“It’s kind of de­press­ing that we have so many peo­ple who work in the county who can’t af­ford to live in the county,” Wil­liams said. “But ar­eas of the county don’t have sewer, and with­out sewer, you don’t want to put in the den­sity that would be needed to have the mod­er­ately priced hous­ing. It’s like a Catch-22. Eas­ton is the growth area of the county be­cause of the den­sity that’s al­lowed, but not ev­ery­one wants to live in Eas­ton.” She said se­nior hous­ing is an­other big is­sue.

Part of the catch-22 is that “it’s hard to at­tract new busi­nesses … (and) work­ers if you don’t have a place to live. It’s a dilemma.” She ad­mit­ted she doesn’t know what the an­swer is. “I think we have to look at other com­mu­ni­ties, at what works in other places. We have to be will­ing to work in part­ner­ship and try to find ways that work and have a lit­tle less re­sis­tance to de­vel­op­ment. I know that’s a hot topic for some peo­ple (who think) ‘I’m here, and I don’t want any change now that I’m here.’”

In the coun­cil meet­ings Wil­liams leads, she ap­plies the lessons she’s learned in “a lot of lead­er­ship train­ing,” she said.

She greets those who ap­pear be­fore the coun­cil with a wel­com­ing smile. “(I learned) if you’re go­ing to be a man­ager, it’s your job to set the tone. When you walk in in the morn­ing, no mat­ter how crummy you feel in your car, when you walk in that door, you best have a smile on your face, and you best be up­beat be­cause you’re go­ing to set the tone for the en­tire day for the en­tire group. You’re in charge, and it’s your job to pump your­self up so that you can pump oth­ers up. That’s what you’re there to do.

“I took that to heart and rec­og­nize that when peo­ple come be­fore the coun­cil, many of them are ner­vous. Many of them don’t feel com­fort­able. Many of them have never been there be­fore and don’t know what to ex­pect. And so you treat them like a guest in your home. You try to make them feel wel­come. You try to make them feel com­fort­able. I see that as my job, even at a meet­ing, be­cause they’re walk­ing into our coun­cil cham­bers, and that’s the coun­cil’s home. When they walk in there, I want them to feel com­fort­able and ap­pre­ci­ated.”

“My door is very open un­til you give me a rea­son to close it,” she said. “I try to re­spond to cit­i­zens within 24 hours.”

She said if she can’t get them the an­swer or help they need, she con­tacts some­one who can help. “It’s know­ing who to call, which de­part­ment, which de­part­ment head. I try to let them know that some­body’s work­ing on it. It goes back to that cus­tomer ser­vice at­ti­tude: If I call and ask them to help some­body, it’s very clear that that’s what we ex­pect.”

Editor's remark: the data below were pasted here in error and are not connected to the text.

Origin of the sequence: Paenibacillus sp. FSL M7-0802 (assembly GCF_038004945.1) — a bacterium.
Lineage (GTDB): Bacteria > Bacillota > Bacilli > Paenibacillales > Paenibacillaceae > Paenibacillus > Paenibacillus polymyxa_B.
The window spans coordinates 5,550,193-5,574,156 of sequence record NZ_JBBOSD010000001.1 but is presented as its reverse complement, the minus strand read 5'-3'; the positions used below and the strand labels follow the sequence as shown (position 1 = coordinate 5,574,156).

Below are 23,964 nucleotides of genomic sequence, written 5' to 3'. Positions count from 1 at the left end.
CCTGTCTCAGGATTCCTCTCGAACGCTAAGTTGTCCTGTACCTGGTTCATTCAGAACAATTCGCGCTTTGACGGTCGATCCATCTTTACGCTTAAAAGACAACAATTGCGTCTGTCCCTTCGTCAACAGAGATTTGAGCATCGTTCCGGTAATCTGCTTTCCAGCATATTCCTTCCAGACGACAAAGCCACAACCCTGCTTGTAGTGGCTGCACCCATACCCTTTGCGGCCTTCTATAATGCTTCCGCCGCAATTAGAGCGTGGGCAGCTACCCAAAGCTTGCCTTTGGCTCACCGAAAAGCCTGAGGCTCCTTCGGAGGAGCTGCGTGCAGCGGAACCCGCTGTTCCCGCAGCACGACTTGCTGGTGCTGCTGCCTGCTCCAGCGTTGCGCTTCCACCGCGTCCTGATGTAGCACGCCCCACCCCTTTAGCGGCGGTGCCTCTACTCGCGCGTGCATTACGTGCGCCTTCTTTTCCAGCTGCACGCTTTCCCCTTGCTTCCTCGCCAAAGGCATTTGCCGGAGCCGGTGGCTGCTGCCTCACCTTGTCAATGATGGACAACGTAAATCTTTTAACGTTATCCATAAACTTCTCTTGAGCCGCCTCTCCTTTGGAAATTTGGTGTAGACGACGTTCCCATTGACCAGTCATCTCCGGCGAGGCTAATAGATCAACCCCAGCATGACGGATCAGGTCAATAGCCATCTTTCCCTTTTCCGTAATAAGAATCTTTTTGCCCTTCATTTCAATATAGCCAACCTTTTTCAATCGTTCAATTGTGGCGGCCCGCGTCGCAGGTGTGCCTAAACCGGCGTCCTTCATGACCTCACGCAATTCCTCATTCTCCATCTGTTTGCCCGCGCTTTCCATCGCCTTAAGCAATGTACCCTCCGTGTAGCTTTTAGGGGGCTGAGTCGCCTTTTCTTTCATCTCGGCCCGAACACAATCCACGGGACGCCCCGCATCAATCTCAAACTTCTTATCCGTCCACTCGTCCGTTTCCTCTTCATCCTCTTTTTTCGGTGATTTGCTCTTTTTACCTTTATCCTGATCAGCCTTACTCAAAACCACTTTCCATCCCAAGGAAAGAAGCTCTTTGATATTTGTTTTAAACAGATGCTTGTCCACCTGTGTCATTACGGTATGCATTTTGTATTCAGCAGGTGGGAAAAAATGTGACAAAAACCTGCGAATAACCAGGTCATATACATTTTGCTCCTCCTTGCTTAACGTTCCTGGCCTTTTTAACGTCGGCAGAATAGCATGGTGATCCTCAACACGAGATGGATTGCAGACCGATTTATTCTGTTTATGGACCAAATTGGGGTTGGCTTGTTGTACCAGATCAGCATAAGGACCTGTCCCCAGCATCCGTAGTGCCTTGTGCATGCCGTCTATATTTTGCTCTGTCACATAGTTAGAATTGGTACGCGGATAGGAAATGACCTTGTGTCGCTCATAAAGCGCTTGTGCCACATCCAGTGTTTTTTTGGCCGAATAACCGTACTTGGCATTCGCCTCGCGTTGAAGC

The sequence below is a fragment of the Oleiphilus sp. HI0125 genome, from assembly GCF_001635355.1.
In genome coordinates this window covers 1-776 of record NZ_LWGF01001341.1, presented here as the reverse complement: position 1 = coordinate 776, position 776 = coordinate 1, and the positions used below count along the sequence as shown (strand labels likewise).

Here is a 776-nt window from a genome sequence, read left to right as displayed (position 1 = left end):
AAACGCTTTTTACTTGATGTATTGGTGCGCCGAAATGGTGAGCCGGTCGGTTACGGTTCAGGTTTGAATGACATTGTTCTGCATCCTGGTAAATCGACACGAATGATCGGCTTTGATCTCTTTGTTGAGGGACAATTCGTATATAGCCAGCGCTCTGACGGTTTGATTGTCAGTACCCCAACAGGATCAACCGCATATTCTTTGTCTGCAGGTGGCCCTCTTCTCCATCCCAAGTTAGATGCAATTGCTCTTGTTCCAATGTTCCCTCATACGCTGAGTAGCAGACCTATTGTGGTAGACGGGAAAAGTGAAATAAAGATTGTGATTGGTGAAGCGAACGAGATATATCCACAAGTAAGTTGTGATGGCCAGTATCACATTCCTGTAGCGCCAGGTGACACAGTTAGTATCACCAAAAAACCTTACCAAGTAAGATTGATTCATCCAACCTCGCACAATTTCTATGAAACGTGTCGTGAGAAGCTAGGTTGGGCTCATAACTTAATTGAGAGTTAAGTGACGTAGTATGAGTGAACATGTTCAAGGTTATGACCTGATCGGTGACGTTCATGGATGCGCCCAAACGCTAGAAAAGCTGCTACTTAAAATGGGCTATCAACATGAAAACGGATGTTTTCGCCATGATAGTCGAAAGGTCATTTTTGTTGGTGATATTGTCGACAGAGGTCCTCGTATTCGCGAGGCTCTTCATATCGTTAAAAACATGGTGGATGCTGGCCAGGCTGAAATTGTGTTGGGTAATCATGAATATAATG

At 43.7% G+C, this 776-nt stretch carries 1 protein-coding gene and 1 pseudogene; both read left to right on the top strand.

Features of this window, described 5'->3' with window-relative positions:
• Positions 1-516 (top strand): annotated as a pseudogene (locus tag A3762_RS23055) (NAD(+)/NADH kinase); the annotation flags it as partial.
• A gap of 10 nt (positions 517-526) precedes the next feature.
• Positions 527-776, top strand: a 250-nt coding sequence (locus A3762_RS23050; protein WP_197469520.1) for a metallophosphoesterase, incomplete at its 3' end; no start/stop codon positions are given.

“The best part about be­ing on the coun­cil is the peo­ple I’ve met and got­ten to know,” Wil­liams said. “Our county staff — they’re un­be­liev­able. They are some of the great­est peo­ple you’d ever want to have in your life. They care, they’re ded­i­cated, they truly want to see this county get bet­ter and bet­ter.”

“We have great peo­ple in this county that I’ve met, and a few that have not been as nice — a few,” Wil­liams said. “But over­all, the ma­jor­ity of peo­ple in this county that I have come across and dealt with are just good peo­ple.”

“I think the peo­ple who are orig­i­nally from here, the true lo­cals, are a bit dif­fer­ent (from peo­ple who came from else­where). They re­ally take care of each other. It’s a tra­di­tion they grew up with; it’s what they saw their fam­ily do. That’s the norm, and that’s what you do,” she said.

Wil­liams grew up in the Kens­ing­ton area of Mont­gomery County, the daugh­ter of an at­tor­ney and preschool teacher/artist. She at­tended the Sid­well Friends School, grad­u­at­ing in 1969, “the sum­mer of Wood­stock,” she said.

“I al­most went (to Wood­stock). I worked sum­mers in Ocean City in high school and col­lege, wait­ress­ing at Phillips Crab House be­gin­ning after my ju­nior year. My par­ents were crazy — they were to­tally crazy to let me do that. And I think, what were they think­ing?”

“So I had been up at the At­lantic City Pop Fes­ti­val (early Au­gust 1969) and Wood­stock was later, and some neigh­bors asked if I wanted to go, and I looked at who was go­ing to be play­ing and it was pretty much the same groups that I had seen in At­lantic City, and I fig­ured I can’t af­ford to take off any more time, so I didn’t go. And then we kept hear­ing the news re­ports about how hor­ren­dous it was, and